For several years, there has been a clear need for rules that define and clarify the requirements of products available on the market identified as organic and natural cosmetics. So far, producers, consumers, certification standards, and sector associations have subjectively decided on the definitions, characteristics, concentrations, labelling, certification, ingredients, and more. They established different requirements, standards, and rules with the common objective of spreading organic and natural cosmetics.
The problem has sensitized the International Organization for Standardization (ISO), which has developed the ISO 16128 project in recent years. This standard aims to identify, on a scientific basis, the guidelines to define the characteristics of cosmetic ingredients and finished products marketed as natural and organic.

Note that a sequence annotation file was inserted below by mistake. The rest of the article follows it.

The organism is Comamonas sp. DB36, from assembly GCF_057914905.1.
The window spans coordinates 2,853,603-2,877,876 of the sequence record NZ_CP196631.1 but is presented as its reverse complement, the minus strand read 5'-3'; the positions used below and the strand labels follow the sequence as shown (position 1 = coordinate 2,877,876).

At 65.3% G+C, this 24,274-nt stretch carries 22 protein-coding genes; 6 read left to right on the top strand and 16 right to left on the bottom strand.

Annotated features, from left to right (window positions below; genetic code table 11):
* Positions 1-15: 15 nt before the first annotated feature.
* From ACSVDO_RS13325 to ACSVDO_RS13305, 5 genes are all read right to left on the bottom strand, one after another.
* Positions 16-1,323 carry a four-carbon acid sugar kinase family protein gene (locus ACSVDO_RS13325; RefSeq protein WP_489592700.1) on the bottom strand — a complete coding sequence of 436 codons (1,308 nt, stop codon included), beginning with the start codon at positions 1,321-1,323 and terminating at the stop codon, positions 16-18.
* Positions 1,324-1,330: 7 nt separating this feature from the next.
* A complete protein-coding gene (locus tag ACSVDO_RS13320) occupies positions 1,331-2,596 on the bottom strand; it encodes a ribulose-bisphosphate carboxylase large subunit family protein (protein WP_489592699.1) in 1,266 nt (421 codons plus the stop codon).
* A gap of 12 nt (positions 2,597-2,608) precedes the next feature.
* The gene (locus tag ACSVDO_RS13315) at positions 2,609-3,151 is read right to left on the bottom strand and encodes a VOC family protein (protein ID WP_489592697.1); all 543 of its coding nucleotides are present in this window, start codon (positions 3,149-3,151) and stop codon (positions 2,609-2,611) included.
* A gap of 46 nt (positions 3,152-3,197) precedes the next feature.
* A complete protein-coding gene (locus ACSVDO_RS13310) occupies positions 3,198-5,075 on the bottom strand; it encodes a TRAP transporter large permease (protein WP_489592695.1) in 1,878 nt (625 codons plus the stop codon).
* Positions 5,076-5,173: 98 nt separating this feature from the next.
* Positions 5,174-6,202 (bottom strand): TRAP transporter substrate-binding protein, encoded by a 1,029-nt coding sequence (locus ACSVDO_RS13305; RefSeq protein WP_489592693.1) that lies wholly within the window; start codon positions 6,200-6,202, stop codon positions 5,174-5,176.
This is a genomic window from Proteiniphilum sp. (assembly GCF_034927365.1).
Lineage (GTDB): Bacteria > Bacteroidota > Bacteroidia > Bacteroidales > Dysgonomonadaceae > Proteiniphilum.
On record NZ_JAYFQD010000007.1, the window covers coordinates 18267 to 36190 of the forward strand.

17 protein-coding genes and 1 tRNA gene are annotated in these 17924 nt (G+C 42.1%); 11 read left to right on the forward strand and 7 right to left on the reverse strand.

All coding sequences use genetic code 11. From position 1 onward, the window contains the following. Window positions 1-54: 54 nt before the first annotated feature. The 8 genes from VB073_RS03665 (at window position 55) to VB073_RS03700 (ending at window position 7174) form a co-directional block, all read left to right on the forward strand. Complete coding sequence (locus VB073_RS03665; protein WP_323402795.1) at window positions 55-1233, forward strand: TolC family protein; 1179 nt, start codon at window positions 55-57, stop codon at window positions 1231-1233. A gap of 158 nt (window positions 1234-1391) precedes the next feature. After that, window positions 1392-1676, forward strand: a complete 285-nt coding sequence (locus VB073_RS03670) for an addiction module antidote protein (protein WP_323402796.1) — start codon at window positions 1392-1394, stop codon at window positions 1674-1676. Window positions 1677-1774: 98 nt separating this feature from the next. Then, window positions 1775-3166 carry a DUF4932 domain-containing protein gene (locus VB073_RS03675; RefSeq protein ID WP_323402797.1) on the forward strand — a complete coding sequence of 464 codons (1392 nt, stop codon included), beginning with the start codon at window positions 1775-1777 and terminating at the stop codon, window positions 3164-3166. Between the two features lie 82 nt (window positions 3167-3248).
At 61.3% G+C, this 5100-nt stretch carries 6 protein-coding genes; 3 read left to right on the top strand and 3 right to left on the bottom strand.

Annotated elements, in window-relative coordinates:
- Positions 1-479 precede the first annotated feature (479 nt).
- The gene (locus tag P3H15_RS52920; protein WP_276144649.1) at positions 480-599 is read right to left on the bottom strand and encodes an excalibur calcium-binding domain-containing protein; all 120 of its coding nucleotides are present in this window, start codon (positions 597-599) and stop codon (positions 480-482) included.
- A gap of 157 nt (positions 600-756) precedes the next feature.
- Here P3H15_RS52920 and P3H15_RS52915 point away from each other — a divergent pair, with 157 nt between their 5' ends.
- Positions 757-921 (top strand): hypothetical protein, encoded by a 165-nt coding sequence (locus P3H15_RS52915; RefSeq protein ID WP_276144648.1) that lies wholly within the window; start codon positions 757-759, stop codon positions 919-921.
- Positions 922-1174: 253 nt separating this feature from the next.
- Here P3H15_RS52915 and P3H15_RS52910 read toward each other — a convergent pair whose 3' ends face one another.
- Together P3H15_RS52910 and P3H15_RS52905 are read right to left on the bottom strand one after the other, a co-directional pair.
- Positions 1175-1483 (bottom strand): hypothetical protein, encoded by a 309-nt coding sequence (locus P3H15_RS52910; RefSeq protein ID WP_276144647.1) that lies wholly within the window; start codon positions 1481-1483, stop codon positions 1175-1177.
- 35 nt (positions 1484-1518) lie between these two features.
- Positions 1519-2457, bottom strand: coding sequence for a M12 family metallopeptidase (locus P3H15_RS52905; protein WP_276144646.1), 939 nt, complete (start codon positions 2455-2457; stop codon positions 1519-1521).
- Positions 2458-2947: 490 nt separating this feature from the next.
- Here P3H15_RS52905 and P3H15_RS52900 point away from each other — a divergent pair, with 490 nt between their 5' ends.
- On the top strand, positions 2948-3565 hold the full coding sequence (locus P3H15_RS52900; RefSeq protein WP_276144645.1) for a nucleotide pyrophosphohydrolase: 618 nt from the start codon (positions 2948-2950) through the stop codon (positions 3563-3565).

The standard comprises two parts: Definitions (ISO 16128-1, available for preview or purchase on the ISO official website) and Requirements (ISO 16128-2, available for preview or purchase here, and the August 2022 amendment can be previewed or purchased here). ISO 16128-1 lays the foundation for the classification of natural and organic ingredients, as well as the characteristics and limitations of other raw materials.
Guideline for Natural Cosmetics Certification
As this is a guideline, it is not possible to certify a cosmetic product according to this document. Companies will instead follow this guideline to establish the eligibility criteria for natural and organic characteristics. In other words, the guideline provides the tools to calculate indices related to cosmetic ingredients: Natural Index, Natural Origin Index, Organic Index, and Organic Origin Index.